Table Jump PlaceholderTable 5.  Predictive Margins, Absolute Percentage Change, and 95% CIs according to Strata of Demographic Variables between Baseline Surveys (National Health and Nutrition Examination Survey, 1988–1994, and Behavioral Risk Factors Surveillance System 1995) and Recent Surveys (National Health and Nutrition Examination Survey, 1999–2002, and Behavioral Risk Factors Surveillance System, 2002)

On the basis of nationally representative data, we have found encouraging improvements over the past decade in several processes and some intermediate outcomes of diabetes quality of care in the United States. Although the level of care continues to fall short of what is recommended, annual lipid testing, dilated eye and foot examinations, self-monitoring of blood glucose level, and adoption of aspirin use and pneumococcal and influenza vaccinations have sizeably improved. Impressive improvements in lipid control and some improvement in glycemic control have occurred, but blood pressure control has not improved.

Our findings are consistent with the results reported in specific populations and health care systems, such as the Veterans Health Administration (31), Indian Health Service (32), managed care organizations (33), and Medicare (34). Some of the most impressive improvements in diabetes and other chronic disease quality of care have happened in the Veterans Health Administration, where quality of diabetes care seems to be better than that of similar commercial managed care (3536).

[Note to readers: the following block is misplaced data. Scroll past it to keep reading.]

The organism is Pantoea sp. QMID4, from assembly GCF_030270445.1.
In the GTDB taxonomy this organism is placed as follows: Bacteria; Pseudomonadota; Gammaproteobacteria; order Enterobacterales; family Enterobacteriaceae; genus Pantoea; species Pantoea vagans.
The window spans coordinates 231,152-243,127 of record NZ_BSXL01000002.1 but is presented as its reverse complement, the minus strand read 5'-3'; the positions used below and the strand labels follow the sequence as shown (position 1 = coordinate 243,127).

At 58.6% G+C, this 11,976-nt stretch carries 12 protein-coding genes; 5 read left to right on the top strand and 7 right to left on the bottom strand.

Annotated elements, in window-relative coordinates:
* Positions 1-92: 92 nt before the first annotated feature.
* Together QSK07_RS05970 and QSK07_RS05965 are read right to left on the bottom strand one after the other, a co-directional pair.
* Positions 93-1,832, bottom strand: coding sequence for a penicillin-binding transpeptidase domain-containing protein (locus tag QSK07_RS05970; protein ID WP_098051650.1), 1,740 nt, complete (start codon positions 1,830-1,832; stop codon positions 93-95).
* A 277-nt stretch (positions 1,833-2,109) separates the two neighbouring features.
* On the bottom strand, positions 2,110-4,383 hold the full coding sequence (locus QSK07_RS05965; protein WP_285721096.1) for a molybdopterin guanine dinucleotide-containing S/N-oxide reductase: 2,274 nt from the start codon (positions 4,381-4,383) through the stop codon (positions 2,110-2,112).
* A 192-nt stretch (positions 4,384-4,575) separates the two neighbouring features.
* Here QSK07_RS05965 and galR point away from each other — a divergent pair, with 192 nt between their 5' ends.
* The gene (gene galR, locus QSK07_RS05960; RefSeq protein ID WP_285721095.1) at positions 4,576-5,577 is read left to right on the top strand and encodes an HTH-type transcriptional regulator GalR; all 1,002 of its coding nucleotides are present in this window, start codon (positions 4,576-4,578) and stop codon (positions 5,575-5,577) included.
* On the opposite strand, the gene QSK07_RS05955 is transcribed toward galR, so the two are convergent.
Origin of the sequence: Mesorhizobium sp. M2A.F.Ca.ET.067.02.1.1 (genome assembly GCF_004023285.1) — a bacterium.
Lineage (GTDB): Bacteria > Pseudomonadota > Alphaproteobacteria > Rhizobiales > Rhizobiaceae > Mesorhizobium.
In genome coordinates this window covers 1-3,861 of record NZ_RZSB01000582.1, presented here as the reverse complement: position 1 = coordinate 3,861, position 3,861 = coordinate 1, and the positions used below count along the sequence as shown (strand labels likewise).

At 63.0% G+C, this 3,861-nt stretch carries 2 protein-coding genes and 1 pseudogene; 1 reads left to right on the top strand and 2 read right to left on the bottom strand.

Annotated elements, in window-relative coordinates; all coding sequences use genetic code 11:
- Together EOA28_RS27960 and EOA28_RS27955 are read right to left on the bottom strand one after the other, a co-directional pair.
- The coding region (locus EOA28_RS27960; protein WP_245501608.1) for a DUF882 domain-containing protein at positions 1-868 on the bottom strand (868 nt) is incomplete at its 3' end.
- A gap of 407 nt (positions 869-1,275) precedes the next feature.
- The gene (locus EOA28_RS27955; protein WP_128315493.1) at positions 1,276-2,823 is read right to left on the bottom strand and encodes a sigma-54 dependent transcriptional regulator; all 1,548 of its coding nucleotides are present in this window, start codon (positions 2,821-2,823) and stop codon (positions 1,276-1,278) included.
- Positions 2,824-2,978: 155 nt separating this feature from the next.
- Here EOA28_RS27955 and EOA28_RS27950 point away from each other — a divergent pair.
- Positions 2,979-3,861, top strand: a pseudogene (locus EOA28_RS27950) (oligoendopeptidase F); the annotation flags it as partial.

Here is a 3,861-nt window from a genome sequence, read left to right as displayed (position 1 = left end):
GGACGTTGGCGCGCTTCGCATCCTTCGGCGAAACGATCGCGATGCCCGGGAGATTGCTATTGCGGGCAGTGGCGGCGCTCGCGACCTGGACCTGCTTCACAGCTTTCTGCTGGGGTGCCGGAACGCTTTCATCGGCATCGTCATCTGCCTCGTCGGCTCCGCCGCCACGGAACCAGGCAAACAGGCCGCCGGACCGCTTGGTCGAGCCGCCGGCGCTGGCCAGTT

Recent reports, using national data, also showed improvement in cardiovascular disease risk factors among people with diabetes between NHANES III and NHANES 1999–2000 (3738). Our analysis is unique because we used more comprehensive national data; assessed changes over a decade; and most important, used a standardized set developed by the Alliance of quality-of-care processes and intermediate outcome measures. We have also included additional futuristic measures of quality of care.

Major randomized, controlled trials suggest that much of the burden of diabetes is amenable to clinical and public health interventions (514). Results from major clinical trials in the period between the baseline and recent surveys confirm the benefits of glycemic control, blood pressure control, and lipid control. Microvascular complications would be reduced by 30% by reducing hemoglobin A1c by 1% (67). A 10-mm reduction in blood pressure would reduce macrovascular and microvascular complications and the risk for death by 35% (78). Good lipid control can reduce the risk for coronary heart disease by 25% to 55% and for death by 43% (9). Thus, the improvements in the quality of care, while not yet ideal or complete, should translate into a substantial effect on the health status of people with diabetes. Of some concern is the lack of improvement in blood pressure control, which has been shown to be a highly cost-effective treatment in the United States (39).